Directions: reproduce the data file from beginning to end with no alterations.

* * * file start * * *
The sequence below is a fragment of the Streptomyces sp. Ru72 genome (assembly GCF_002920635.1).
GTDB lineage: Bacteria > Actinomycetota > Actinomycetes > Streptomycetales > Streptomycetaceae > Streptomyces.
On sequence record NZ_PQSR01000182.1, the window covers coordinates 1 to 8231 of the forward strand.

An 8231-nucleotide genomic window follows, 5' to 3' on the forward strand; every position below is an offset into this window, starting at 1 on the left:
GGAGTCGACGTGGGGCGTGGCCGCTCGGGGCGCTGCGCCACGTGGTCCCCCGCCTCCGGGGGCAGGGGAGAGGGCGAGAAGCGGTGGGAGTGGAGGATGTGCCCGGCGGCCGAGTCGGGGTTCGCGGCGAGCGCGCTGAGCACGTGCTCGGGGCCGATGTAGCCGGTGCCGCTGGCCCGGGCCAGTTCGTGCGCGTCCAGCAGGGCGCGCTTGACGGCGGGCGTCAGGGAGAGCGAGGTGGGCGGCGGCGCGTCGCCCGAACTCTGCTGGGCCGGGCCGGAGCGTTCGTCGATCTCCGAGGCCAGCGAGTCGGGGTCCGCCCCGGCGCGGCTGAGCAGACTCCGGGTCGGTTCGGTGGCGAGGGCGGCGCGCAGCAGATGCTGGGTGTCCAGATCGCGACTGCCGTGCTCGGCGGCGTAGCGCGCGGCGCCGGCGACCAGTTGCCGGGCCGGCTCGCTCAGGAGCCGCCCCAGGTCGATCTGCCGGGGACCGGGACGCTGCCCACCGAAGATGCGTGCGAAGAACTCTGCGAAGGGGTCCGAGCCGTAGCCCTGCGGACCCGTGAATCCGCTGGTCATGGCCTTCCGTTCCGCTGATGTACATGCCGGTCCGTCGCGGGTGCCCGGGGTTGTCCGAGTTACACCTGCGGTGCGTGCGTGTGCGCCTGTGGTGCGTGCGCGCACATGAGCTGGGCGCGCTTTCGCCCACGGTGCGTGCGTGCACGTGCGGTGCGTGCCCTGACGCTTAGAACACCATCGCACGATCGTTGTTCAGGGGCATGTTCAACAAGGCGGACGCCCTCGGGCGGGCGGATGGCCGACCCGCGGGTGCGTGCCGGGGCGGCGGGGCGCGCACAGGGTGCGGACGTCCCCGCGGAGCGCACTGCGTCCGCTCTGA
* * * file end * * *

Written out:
The sequence below is a fragment of the Streptomyces sp. Ru72 genome (assembly GCF_002920635.1).
GTDB lineage: Bacteria > Actinomycetota > Actinomycetes > Streptomycetales > Streptomycetaceae > Streptomyces.
On sequence record NZ_PQSR01000182.1, the window covers coordinates 1 to 8231 of the forward strand.

An 8231-nucleotide genomic window follows, 5' to 3' on the forward strand; every position below is an offset into this window, starting at 1 on the left:
GGAGTCGACGTGGGGCGTGGCCGCTCGGGGCGCTGCGCCACGTGGTCCCCCGCCTCCGGGGGCAGGGGAGAGGGCGAGAAGCGGTGGGAGTGGAGGATGTGCCCGGCGGCCGAGTCGGGGTTCGCGGCGAGCGCGCTGAGCACGTGCTCGGGGCCGATGTAGCCGGTGCCGCTGGCCCGGGCCAGTTCGTGCGCGTCCAGCAGGGCGCGCTTGACGGCGGGCGTCAGGGAGAGCGAGGTGGGCGGCGGCGCGTCGCCCGAACTCTGCTGGGCCGGGCCGGAGCGTTCGTCGATCTCCGAGGCCAGCGAGTCGGGGTCCGCCCCGGCGCGGCTGAGCAGACTCCGGGTCGGTTCGGTGGCGAGGGCGGCGCGCAGCAGATGCTGGGTGTCCAGATCGCGACTGCCGTGCTCGGCGGCGTAGCGCGCGGCGCCGGCGACCAGTTGCCGGGCCGGCTCGCTCAGGAGCCGCCCCAGGTCGATCTGCCGGGGACCGGGACGCTGCCCACCGAAGATGCGTGCGAAGAACTCTGCGAAGGGGTCCGAGCCGTAGCCCTGCGGACCCGTGAATCCGCTGGTCATGGCCTTCCGTTCCGCTGATGTACATGCCGGTCCGTCGCGGGTGCCCGGGGTTGTCCGAGTTACACCTGCGGTGCGTGCGTGTGCGCCTGTGGTGCGTGCGCGCACATGAGCTGGGCGCGCTTTCGCCCACGGTGCGTGCGTGCACGTGCGGTGCGTGCCCTGACGCTTAGAACACCATCGCACGATCGTTGTTCAGGGGCATGTTCAACAAGGCGGACGCCCTCGGGCGGGCGGATGGCCGACCCGCGGGTGCGTGCCGGGGCGGCGGGGCGCGCACAGGGTGCGGACGTCCCCGCGGAGCGCACTGCGTCCGCTCTGA